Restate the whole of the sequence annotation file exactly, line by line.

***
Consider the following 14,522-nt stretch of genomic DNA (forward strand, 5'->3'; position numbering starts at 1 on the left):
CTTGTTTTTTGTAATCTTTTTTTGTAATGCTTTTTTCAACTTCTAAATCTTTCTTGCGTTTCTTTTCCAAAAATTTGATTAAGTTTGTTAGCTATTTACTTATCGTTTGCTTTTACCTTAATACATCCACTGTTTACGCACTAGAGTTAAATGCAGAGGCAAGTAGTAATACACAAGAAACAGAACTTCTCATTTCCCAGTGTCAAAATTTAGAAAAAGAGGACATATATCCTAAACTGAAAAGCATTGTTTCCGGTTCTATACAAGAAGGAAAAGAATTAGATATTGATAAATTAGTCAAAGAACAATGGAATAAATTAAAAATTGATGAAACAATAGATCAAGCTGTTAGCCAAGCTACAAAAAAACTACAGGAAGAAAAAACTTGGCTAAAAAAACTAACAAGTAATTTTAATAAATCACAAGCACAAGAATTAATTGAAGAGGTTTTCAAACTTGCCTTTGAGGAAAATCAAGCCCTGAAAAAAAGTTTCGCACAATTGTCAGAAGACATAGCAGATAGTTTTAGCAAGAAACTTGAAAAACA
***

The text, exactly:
Consider the following 14,522-nt stretch of genomic DNA (forward strand, 5'->3'; position numbering starts at 1 on the left):
CTTGTTTTTTGTAATCTTTTTTTGTAATGCTTTTTTCAACTTCTAAATCTTTCTTGCGTTTCTTTTCCAAAAATTTGATTAAGTTTGTTAGCTATTTACTTATCGTTTGCTTTTACCTTAATACATCCACTGTTTACGCACTAGAGTTAAATGCAGAGGCAAGTAGTAATACACAAGAAACAGAACTTCTCATTTCCCAGTGTCAAAATTTAGAAAAAGAGGACATATATCCTAAACTGAAAAGCATTGTTTCCGGTTCTATACAAGAAGGAAAAGAATTAGATATTGATAAATTAGTCAAAGAACAATGGAATAAATTAAAAATTGATGAAACAATAGATCAAGCTGTTAGCCAAGCTACAAAAAAACTACAGGAAGAAAAAACTTGGCTAAAAAAACTAACAAGTAATTTTAATAAATCACAAGCACAAGAATTAATTGAAGAGGTTTTCAAACTTGCCTTTGAGGAAAATCAAGCCCTGAAAAAAAGTTTCGCACAATTGTCAGAAGACATAGCAGATAGTTTTAGCAAGAAACTTGAAAAACA